Author Topic: Bach: Mass in B minor  (Read 166464 times)

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Offline LKB

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Re: Bach: Mass in B minor
« Reply #220 on: March 11, 2022, 06:42:44 PM »
When l was introduced to the work, the " hot " new recording ( heavily promoted by my boss at Tower Records ) was Marriner's with his ASMF on Philips.

It still seems to me a good performance, released just before HIP recordings started to have a real impact, though the soloists' contributions seem more questionable these days. So a qualified recommendation for anyone who is not hip to HIP.
Mit Fl├╝geln, die ich mir errungen...

Offline milk

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Re: Bach: Mass in B minor
« Reply #221 on: March 12, 2022, 04:34:41 AM »
How is Kuijken?

Offline San Antone

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Re: Bach: Mass in B minor
« Reply #222 on: March 13, 2022, 06:18:11 AM »
I haven't heard any HIP performances that match my 3 all time favorite interpreters: Corboz, Rilling and Richter.

None of your choices nor any modern recordings can match my three favorite OVPP recordings: Rifkin, Kuijken, and Junghanel.

Offline Chaszz

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Re: Bach: Mass in B minor
« Reply #223 on: March 17, 2022, 09:14:34 AM »
Please excuse me for coming here in mid-stream; I just noticed this thread. I don't have time to go through all the prior posts so will just beg pardon and write about my utter dissatisfaction with the tempi in HIP interpretations of the B Minor Mass. I am trying to enable my adult children to enjoy the Mass, and send them music files or links on Youtube to do so.
Of my favorite chorus, Cum Sancto Spiritu, there is NOT ONE example anywhere among recent recordings that I can send them. I must go back into the past to find something that does the writing at all justice. I'm not asking for recommendations; I have already found and recorded copies of a few that will serve. I'm just discussing the utter barbarization of musical culture that has taken place among this generation of conductors. The trumpet double triplet at the climax of Cum Sancto Spiritu, so inspired and necessary at that climax, is just a smear in all current day recordings if it can even be distinguished at all in the runaway-locomotive chaos. This defacement alone puts the lie to any tempo decision than an HIP conductor can make. The architecture of the polyphony throughout this movement, a monument to genius, is destroyed like a building razed by Putin. For years I've been looking for a justification of these tempi and never found one. And the tempi in all Bach get faster and faster. This is desecration of art on the highest scale. It is far worse than the Romanticisation of Bach, longer and more languorous tempi, that took place in the 19th and early 20th centuries and is deplored by HIP conductors. Throwing the baby out with bath water, indeed. I am saddened immeasurably by the beauty younger generations have missed in Bach and will never recover.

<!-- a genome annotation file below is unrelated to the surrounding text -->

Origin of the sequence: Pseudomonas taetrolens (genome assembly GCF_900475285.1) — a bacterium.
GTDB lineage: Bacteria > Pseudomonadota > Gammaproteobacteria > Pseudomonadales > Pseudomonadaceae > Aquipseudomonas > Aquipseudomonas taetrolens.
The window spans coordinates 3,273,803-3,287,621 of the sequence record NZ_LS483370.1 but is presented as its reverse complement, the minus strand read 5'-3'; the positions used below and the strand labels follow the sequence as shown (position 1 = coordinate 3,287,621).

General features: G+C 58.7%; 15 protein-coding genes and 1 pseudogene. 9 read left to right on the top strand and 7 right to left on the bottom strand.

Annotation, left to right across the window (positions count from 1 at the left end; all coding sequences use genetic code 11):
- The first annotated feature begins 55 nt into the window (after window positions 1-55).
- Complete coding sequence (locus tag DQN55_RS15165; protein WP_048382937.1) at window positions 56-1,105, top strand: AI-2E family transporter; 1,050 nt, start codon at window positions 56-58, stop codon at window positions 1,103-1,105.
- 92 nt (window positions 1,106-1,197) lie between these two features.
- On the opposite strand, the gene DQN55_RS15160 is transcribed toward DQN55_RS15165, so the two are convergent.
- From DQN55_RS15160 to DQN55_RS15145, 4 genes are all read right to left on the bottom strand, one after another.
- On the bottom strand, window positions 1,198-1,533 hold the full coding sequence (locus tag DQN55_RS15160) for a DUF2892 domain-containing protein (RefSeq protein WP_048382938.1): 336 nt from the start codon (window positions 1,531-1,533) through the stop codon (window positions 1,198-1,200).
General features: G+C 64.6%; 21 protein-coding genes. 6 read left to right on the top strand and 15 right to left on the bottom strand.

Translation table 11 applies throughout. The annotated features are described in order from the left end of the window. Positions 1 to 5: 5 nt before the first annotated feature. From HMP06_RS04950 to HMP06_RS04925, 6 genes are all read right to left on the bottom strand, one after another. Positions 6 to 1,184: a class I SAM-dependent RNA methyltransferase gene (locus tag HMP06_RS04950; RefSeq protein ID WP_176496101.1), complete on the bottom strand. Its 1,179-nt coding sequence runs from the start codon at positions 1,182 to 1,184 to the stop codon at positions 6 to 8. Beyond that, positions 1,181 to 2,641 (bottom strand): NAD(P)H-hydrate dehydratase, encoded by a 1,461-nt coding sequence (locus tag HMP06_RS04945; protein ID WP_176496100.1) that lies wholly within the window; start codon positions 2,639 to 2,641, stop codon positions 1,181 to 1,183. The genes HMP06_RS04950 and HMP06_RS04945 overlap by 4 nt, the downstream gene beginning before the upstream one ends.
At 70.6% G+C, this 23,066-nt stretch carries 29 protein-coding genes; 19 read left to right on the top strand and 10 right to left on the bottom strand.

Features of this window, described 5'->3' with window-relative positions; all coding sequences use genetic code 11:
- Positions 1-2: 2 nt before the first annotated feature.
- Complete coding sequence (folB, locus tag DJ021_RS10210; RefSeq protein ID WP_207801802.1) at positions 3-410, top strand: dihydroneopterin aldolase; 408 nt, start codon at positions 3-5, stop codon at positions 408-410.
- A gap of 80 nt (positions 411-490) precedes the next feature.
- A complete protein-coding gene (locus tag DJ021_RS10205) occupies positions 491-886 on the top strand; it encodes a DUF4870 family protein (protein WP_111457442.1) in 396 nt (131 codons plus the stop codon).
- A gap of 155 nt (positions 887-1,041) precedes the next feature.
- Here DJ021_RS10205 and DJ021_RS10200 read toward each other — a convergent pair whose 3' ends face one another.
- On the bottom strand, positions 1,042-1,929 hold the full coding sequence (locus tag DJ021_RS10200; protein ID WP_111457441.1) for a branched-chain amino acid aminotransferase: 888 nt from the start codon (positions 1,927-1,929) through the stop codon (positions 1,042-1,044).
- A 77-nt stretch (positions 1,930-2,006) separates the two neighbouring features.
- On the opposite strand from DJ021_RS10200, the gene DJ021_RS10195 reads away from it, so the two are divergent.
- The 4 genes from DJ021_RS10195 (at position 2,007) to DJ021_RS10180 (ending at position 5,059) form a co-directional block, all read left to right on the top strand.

It's as if a hammer were taken to Michelangelo. (Once again please forgive me for all the detailed discussion of this point I've undoubtedly(?)  missed in the prior pages as time doesn't permit me to search thru.) 

Offline KevinP

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Re: Bach: Mass in B minor
« Reply #224 on: April 21, 2022, 12:34:16 AM »
I don't have time to go through all the prior posts so will just beg pardon and write about my utter dissatisfaction with the tempi in HIP interpretations of the B Minor Mass.


I'm not 100% opposed to the HIP movement, though some admirers of it have--perhaps unfairly--prejudiced me against it and I do my best to keep that in check.

What I find funny, if unfortunate, is how someone found a quote from one of Bach's sons saying that his father tended to take tempos pretty quickly. and since then, all recordings of the first movement have been nine minutes and some seconds or very close. Prior to that, they varied greatly, rarely that fast and with some recordings exceeding 18 minutes. At the now-standard tempo, it's a nice vocal fugue; slowed down, it takes on a beautiful, unearthly/heavenly quality.